- in-depth/constructive exchanges on approaches, methods or results
- Publication
- Research Infrastructure
Institute Forel of University of Geneva Switzerland (Europe)
- in-depth/constructive exchanges on approaches, methods or results
- Publication
- Research Infrastructure

Scientific events

Active participation

Title Type of contribution Title of article or contribution Date Place Persons involved
DNA watch conference Talk given at a conference Endospores in sediment as a proxy for 20th century environmental lake history 04.12.2013 Frasne, France Junier Pilar Eugenia; Junier Thomas;
5th Swiss Microbial Ecology Meeting Talk given at a conference Paleolimnology of Lake Geneva using endospore-forming bacteria 04.02.2013 Murten, Switzerland Junier Thomas; Roussel-Delif Ludovic; Junier Pilar Eugenia;
5th Swiss Microbial Ecology Meeting Talk given at a conference New molecular method for the quantification of endospore-forming bacteria 04.02.2013 Murten, Switzerland Junier Pilar Eugenia; Junier Thomas;
5th Swiss Microbial Ecology Meeting Talk given at a conference Microbial communities in geothermal sites. Are endospore-forming bacteria favored? 04.02.2013 Murten, Switzerland Junier Pilar Eugenia; Junier Thomas;
ISME meeting 2012 Poster Endospore-forming bacteria highly under-represented 19.08.2012 Copenhagen, Denmark Junier Thomas; Junier Pilar Eugenia; Roussel-Delif Ludovic;
SSM meeting 2012 Poster Endospore-forming bacteria highly under-represented 21.06.2012 Saint-Gall, Switzerland Roussel-Delif Ludovic; Junier Pilar Eugenia; Junier Thomas;
4th congress of european microbiologist, FEMS society Poster Improving genome annotation: a tool for identifying errors in the annotation of genome sequences 26.06.2011 Geneva, Switzerland Junier Thomas; Junier Pilar Eugenia;
4th congress of european microbiologist, FEMS society Poster Metagenomics on a microbial sub-population: new selective methods to target endospore-forming bacteria 26.06.2011 Geneva, Switzerland Roussel-Delif Ludovic; Junier Thomas; Junier Pilar Eugenia;
I workshop in microbial ecology: new advances and challenges Individual talk Endospore-forming bacteria in extreme environments 14.04.2011 Antofagasta, Chile, Chile Roussel-Delif Ludovic; Junier Pilar Eugenia; Junier Thomas;


Communication with the public

Communication Title Media Place Year
Talks/events/exhibitions MICROORGANISMES ET METAUX: PROBLEMES ET SOLUTIONS Western Switzerland 2014

Associated projects

Number Title Start Funding scheme
152972 Determinants of the adaptation of endospore-forming bacteria to extreme environments 01.05.2014 Project funding
126330 Metabolic capabilities of spore-forming microorganisms 01.11.2009 Ambizione
151112 Evaluation of an alternative to Escherichia coli as an indicator of faecal pollution in the Antarctic Environment 01.09.2013 International short research visits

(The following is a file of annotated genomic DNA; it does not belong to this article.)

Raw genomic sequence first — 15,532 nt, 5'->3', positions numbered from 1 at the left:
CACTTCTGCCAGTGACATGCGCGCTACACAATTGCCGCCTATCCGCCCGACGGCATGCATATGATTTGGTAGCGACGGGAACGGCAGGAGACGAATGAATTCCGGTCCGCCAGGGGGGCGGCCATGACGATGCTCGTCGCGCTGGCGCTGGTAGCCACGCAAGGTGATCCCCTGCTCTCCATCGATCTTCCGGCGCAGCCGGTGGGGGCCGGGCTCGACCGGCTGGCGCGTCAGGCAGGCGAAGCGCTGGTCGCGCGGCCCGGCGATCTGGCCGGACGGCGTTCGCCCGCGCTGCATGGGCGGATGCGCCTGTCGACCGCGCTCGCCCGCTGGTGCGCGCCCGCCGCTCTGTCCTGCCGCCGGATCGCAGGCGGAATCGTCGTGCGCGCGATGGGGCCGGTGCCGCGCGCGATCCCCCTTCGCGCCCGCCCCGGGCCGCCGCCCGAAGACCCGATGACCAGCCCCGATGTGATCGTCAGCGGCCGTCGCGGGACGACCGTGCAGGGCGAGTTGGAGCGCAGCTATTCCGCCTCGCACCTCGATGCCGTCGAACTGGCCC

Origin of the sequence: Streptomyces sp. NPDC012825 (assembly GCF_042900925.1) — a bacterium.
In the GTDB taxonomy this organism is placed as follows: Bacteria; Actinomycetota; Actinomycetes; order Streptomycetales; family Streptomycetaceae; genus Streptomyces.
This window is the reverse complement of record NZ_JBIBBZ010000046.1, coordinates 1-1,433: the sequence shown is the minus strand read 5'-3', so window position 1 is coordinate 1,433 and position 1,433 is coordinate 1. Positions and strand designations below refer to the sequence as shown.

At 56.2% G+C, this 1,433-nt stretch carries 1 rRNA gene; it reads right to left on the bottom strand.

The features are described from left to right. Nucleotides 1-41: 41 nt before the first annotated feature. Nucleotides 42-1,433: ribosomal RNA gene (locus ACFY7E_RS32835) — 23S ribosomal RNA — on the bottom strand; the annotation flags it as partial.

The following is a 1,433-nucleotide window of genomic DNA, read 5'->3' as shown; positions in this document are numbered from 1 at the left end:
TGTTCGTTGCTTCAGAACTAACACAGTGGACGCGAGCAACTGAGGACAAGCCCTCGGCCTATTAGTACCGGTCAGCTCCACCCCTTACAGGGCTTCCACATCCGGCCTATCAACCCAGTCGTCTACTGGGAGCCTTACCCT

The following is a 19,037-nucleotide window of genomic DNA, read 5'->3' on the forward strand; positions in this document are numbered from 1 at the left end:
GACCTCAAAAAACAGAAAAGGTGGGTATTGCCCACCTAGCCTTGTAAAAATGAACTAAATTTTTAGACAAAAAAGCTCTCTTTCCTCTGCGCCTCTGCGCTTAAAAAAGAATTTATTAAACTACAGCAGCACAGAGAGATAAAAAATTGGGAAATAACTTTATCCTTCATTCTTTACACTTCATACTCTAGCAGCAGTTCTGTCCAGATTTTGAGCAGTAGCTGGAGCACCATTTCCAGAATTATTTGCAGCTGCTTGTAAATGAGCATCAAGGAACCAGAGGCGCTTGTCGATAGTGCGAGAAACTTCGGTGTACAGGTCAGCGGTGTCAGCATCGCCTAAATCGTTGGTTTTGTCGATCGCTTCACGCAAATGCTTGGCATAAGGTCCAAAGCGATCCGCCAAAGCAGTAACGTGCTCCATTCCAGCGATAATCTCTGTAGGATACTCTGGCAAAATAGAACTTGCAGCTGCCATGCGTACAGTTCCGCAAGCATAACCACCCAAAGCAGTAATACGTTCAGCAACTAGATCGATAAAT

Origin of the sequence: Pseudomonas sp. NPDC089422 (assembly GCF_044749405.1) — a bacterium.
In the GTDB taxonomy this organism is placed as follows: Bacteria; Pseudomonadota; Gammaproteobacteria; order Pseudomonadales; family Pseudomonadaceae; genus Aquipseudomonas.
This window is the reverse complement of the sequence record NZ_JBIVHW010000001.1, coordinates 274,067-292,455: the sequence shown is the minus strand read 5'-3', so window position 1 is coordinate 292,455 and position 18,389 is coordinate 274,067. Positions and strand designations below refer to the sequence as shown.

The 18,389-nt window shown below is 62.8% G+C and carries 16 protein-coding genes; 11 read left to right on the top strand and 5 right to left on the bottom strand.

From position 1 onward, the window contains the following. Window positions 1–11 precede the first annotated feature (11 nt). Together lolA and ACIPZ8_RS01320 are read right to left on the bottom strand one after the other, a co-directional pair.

126330 Metabolic capabilities of spore-forming microorganisms 01.11.2009 Ambizione

Abstract

Microbial spores, highly resistant resting states able to tolerate harsh conditions, are believed to have evolved as a mechanism for spatial and temporal escape from unfavorable environmental conditions. However, research in spore-forming bacteria has been mainly focused in the associated diseases (e.g., anthrax), and more recently in food-biotechnology (e.g., probiotics), while the environmental role and metabolic diversity of spore-forming bacteria have remained relatively unexplored. Recently, spore-forming bacteria have been detected as dominant members of the microbial communities in heavy metal-contaminated sites, suggesting that these microorganisms might play an important role in metal decontamination. As an example of this, our characterization of Desulfotomaculum reducens MI-1, an environmentally-relevant spore-forming bacterium, has revealed its ability to reduce a variety of metals and/or anthropogenic contaminants including Fe(III), Cr(VI), Se(IV), As(V), Te(IV), and U(VI). There is also emerging evidence in the literature of metal reduction by other groups of spore-forming microorganisms (e.g. Clostridium spp., Desulfosporosinus spp., and Alkaliphilus metalliredigens), supporting the idea that spore-formers contribute to the metabolism of heavy metals. Additionally, spore-forming bacteria (Desulfotomaculum spp., Carboxydothermus hydrogenoformans Z-2901, and Candidatus Desulforudis audaxviator) have been detected in microbial communities inhabiting extreme environments such as deep mines or geothermal systems. This suggests that spore-forming bacteria are not only more phylogenetically diverse than previously thought, but also that they should display a wide metabolic repertory that allow them to dominate microbial communities in environments with extreme conditions (e.g. high temperature, lack of electron donors, varying conditions of oxygen and moisture, high levels of hazardous elements). In addition to this, spore-forming microorganisms have been recently found dominating microbial fuel cells, which are an exciting new field of research into sustainable energy resources. Despite the contribution of spore-forming bacteria to the microbial communities in contaminated or extreme environments, and their biotechnological potential, they have been largely overlooked by traditional and molecular techniques used in microbial ecology. Although new molecular approaches have started to reveal the extent of the microbial diversity in different environments, this is not the case for spore-forming bacteria because DNA-based techniques do not capture spore-forming bacteria if they are found in the form of a spore. The aim of this proposal is to characterize the metabolic capabilities of spore-forming microorganisms in environments in which the production of spores could result in an advantage for survival (e.g. at contaminated subsurface or at high enthalpy geothermal sites). We propose to start by the isolation of spores, followed by the analysis of their metabolic capabilities through environmental genomics. Additionally, we propose to isolate and cultivate spore-forming bacteria. In both cases we expect to discover new metabolic properties that can contribute to explain the role of spore-formers in environmental samples.